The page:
The debate around the evolution of the internment camp system and the larger system of mass incarceration in Xinjiang
In 2017, many of the internment camps were in former schools and other government buildings that had been securitized and otherwise repurposed to house detainees and prevent escapes. [[[See Ben Dooley, AFP, “Inside China’s internment camps: tear gas, Tasers and textbooks,” 24 October 2018 →; Nather Ruser, Australian Strategic Policy Institute (APSI), “Documenting Xinjiang’s detention system,” September 2020 →]]] Repurposing often entailed the construction of internal fencing, external security walls, guard towers and posts, and other new structures. In 2018, some detainees in the initial camps were transferred to new, larger facilities – often on the outskirts of towns – that had been constructed specifically as detention facilities. [[[Amnesty International interviews.]]] Some of these new facilities were constructed adjacent to existing prisons and are arguably expansions of these. [[[Nather Ruser, Australian Strategic Policy Institute (APSI), “Documenting Xinjiang’s detention system,” September 2020 →]]] According to analysis of satellite imagery by Amnesty International and other organizations, between 2018 and 2020 many of the repurposed facilities appear to have been de-securitized, often coinciding closely with the apparent completion of the new, larger facilities.
In May 2021, Amnesty International analysed the latest high-resolution satellite imagery of 29 facilities that it was able to concretely or likely identify based on descriptions provided by former detainees about the camps they were detained in. Nearly all of these facilities – including all of those that had been repurposed and turned into camps in 2017 – appear to have been de-securitized between 2018 and 2020 and are likely no longer operating as camps. of the larger facilities Amnesty analysed show signs of activity; however, Amnesty has been unable to determine whether these facilities are still being used as internment camps or for some other purpose. This analysis partially corroborates a September 2020 analysis of satellite imagery by the Australian Strategic Policy Institute (ASPI), which concluded that 70 of 380 suspected detention facilities in Xinjiang had been closed or de-securitized since 2018. [[[Nather Ruser, Australian Strategic Policy Institute (APSI), “Documenting Xinjiang’s detention system,” September 2020 →]]] Research by the Rand Corporation, using night-time light data to analyse the 380 locations documented by ASPI, found 51 locations had significant declines in the amount of light emitted by 24 February 2021, which also suggests the facilities were no longer operational. [[[Eric Robinson and Sean Mann, NGA Tearline and The Rand Corporation, “NGA Tearline: What can nighttime lighting tell us about China’s Uyghur Detention Facilities?” →]]]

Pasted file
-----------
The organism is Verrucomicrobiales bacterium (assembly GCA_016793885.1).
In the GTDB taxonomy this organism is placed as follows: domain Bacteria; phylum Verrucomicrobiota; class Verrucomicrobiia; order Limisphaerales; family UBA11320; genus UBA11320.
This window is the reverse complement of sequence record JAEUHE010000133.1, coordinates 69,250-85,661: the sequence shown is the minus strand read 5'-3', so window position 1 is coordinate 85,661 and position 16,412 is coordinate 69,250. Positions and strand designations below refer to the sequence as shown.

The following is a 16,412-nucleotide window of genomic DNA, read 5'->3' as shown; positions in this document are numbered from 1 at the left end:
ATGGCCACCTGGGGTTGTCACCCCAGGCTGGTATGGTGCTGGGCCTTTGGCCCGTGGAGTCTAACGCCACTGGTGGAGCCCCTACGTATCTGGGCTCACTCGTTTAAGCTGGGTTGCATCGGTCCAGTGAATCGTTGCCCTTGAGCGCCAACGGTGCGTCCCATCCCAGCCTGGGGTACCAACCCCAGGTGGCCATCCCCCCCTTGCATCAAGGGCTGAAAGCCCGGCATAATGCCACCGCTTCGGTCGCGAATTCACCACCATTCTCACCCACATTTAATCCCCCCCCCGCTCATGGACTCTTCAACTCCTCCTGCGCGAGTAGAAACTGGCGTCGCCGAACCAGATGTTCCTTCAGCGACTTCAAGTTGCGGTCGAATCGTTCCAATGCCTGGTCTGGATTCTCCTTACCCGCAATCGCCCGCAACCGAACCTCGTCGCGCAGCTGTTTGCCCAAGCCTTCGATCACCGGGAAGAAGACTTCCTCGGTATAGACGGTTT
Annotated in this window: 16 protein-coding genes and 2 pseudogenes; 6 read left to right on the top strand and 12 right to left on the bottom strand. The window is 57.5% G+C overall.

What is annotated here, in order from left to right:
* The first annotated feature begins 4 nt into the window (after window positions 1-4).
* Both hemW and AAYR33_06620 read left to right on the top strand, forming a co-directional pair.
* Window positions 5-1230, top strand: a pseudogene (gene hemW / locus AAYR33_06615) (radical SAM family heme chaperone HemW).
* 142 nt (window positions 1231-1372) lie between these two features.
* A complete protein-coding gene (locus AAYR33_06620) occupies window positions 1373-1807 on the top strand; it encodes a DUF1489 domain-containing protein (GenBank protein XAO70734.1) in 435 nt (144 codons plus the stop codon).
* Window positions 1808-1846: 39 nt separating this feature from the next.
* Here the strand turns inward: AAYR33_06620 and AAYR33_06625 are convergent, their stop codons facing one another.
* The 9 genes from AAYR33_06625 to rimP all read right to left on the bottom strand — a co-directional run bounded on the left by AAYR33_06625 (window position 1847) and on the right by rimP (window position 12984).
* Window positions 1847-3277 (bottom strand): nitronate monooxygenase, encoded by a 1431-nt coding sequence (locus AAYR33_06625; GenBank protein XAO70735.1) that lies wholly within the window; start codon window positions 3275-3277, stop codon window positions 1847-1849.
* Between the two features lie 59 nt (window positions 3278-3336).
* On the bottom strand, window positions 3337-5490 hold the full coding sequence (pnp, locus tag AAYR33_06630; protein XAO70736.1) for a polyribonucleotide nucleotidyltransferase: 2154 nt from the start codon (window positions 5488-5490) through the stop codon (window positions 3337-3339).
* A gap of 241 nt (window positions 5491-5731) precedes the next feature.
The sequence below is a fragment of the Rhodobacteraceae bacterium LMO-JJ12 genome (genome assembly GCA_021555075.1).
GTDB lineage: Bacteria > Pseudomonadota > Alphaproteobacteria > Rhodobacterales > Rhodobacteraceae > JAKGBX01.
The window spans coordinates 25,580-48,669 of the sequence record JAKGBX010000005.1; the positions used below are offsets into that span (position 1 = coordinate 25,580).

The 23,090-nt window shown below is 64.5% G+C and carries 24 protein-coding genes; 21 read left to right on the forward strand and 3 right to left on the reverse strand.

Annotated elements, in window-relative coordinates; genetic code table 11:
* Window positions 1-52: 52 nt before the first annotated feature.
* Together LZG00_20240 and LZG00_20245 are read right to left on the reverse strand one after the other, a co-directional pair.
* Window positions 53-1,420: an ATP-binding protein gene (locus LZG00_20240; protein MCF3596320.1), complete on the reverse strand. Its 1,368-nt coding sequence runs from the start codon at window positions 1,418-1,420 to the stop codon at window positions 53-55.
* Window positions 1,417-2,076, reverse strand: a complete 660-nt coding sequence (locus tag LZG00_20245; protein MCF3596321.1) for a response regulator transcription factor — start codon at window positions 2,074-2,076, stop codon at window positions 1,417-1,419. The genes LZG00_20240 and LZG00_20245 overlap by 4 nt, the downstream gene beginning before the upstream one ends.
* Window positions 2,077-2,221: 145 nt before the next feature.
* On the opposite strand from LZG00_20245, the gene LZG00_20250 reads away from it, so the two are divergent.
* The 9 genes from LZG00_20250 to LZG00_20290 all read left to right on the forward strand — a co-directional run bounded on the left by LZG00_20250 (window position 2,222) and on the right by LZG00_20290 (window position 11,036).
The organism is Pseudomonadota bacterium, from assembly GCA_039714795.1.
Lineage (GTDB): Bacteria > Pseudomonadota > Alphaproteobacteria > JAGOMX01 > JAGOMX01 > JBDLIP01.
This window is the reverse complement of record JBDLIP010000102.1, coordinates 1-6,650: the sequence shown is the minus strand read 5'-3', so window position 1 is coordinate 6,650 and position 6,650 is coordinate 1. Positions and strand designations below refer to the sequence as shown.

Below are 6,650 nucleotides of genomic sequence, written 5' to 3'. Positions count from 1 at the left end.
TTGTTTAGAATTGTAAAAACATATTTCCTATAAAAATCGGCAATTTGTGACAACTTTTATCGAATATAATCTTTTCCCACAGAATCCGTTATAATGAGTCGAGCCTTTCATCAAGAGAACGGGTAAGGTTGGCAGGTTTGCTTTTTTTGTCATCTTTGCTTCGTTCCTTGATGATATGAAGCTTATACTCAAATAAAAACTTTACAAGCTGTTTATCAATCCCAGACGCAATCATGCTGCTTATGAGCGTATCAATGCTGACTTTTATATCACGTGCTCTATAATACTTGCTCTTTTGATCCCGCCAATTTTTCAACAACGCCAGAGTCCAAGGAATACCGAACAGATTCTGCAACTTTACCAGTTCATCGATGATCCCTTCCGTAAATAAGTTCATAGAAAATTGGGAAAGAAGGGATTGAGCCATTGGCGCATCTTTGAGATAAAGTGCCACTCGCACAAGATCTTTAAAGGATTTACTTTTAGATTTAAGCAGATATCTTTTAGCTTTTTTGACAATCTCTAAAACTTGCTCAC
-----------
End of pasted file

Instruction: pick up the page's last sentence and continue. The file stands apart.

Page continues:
It is not known whether certain camps were dismantled because there were fewer detainees, because newer camps or prisons had been built to replace some of the original buildings, because of some combination of these two reasons, or for other reasons. According to satellite imagery analysis done by BuzzFeed News and ASPI, despite the closures of many camps, the infrastructure for the system of mass incarceration in Xinjiang expanded greatly between 2017 and 2020. ASPI concluded that at least 61 detention facilities had been expanded or built between July 2019 and July 2020, including at least 14 facilities – mostly prisons – that were still being built. [[[Nathan Ruser, Australian Strategic Policy Institute (APSI), “Documenting Xinjiang’s detention system,” September 2020 →]]] BuzzFeed’s analysis unearthed evidence of “scores of massive new prison and internment camps” that had been built since 2017, many of which were still operating in 2020. [[[Megha Rajagopalan, Alison Killing, Christo Buschek, BuzzFeed, “Built to Last: A BuzzFeed News investigation based on thousands of satellite images reveals a vast, growing infrastructure for long-term detention and incarceration,” 27 August 2020 →; Alison Killing, Megha Rajagopalan, Christo Buschek, BuzzFeed News, “Blanked-out spots on China’s Map Helped Us Uncover Xinjiang’s Camps,” 27 August 2020 →]]]
It is not known whether many of these new detention facilities are prisons, internment camps, hybrids, or some other type of detention facility. In 2021, it is also not known whether the people detained in these facilities were detained according to the internment camp detention process, according to the formal prison sentencing process, or through some other process altogether. From a human rights perspective, the type of facility is not important; what matters is whether the detention process and the treatment detainees receive in the camps adhere to international law and standards.